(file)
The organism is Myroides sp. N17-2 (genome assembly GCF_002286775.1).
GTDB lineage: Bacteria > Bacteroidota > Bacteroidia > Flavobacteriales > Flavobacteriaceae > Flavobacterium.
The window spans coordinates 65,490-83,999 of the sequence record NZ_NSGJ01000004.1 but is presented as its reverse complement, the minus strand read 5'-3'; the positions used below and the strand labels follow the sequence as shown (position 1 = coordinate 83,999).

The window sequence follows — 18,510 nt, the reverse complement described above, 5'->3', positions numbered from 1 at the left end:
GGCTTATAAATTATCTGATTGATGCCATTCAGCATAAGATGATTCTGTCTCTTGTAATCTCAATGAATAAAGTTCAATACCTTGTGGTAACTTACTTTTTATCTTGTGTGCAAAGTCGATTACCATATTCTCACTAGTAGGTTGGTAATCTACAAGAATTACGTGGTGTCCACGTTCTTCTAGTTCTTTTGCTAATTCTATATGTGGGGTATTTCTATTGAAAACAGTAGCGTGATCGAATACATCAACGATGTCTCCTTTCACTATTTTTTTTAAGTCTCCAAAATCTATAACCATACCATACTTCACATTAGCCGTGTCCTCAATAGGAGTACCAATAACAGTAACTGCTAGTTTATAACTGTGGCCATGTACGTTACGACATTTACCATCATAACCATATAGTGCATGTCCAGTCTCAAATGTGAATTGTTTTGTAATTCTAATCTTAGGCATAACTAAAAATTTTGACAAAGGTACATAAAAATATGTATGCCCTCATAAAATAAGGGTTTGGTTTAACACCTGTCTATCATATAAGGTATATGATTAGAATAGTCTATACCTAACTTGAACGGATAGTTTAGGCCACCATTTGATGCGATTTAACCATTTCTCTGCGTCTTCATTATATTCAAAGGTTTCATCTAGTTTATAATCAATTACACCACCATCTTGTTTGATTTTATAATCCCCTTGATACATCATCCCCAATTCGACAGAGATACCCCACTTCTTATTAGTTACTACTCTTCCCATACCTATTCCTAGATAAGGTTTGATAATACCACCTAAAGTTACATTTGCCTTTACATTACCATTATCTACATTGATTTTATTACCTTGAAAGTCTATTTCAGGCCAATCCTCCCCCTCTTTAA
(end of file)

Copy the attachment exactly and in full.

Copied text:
The organism is Myroides sp. N17-2 (genome assembly GCF_002286775.1).
GTDB lineage: Bacteria > Bacteroidota > Bacteroidia > Flavobacteriales > Flavobacteriaceae > Flavobacterium.
The window spans coordinates 65,490-83,999 of the sequence record NZ_NSGJ01000004.1 but is presented as its reverse complement, the minus strand read 5'-3'; the positions used below and the strand labels follow the sequence as shown (position 1 = coordinate 83,999).

The window sequence follows — 18,510 nt, the reverse complement described above, 5'->3', positions numbered from 1 at the left end:
GGCTTATAAATTATCTGATTGATGCCATTCAGCATAAGATGATTCTGTCTCTTGTAATCTCAATGAATAAAGTTCAATACCTTGTGGTAACTTACTTTTTATCTTGTGTGCAAAGTCGATTACCATATTCTCACTAGTAGGTTGGTAATCTACAAGAATTACGTGGTGTCCACGTTCTTCTAGTTCTTTTGCTAATTCTATATGTGGGGTATTTCTATTGAAAACAGTAGCGTGATCGAATACATCAACGATGTCTCCTTTCACTATTTTTTTTAAGTCTCCAAAATCTATAACCATACCATACTTCACATTAGCCGTGTCCTCAATAGGAGTACCAATAACAGTAACTGCTAGTTTATAACTGTGGCCATGTACGTTACGACATTTACCATCATAACCATATAGTGCATGTCCAGTCTCAAATGTGAATTGTTTTGTAATTCTAATCTTAGGCATAACTAAAAATTTTGACAAAGGTACATAAAAATATGTATGCCCTCATAAAATAAGGGTTTGGTTTAACACCTGTCTATCATATAAGGTATATGATTAGAATAGTCTATACCTAACTTGAACGGATAGTTTAGGCCACCATTTGATGCGATTTAACCATTTCTCTGCGTCTTCATTATATTCAAAGGTTTCATCTAGTTTATAATCAATTACACCACCATCTTGTTTGATTTTATAATCCCCTTGATACATCATCCCCAATTCGACAGAGATACCCCACTTCTTATTAGTTACTACTCTTCCCATACCTATTCCTAGATAAGGTTTGATAATACCACCTAAAGTTACATTTGCCTTTACATTACCATTATCTACATTGATTTTATTACCTTGAAAGTCTATTTCAGGCCAATCCTCCCCCTCTTTAA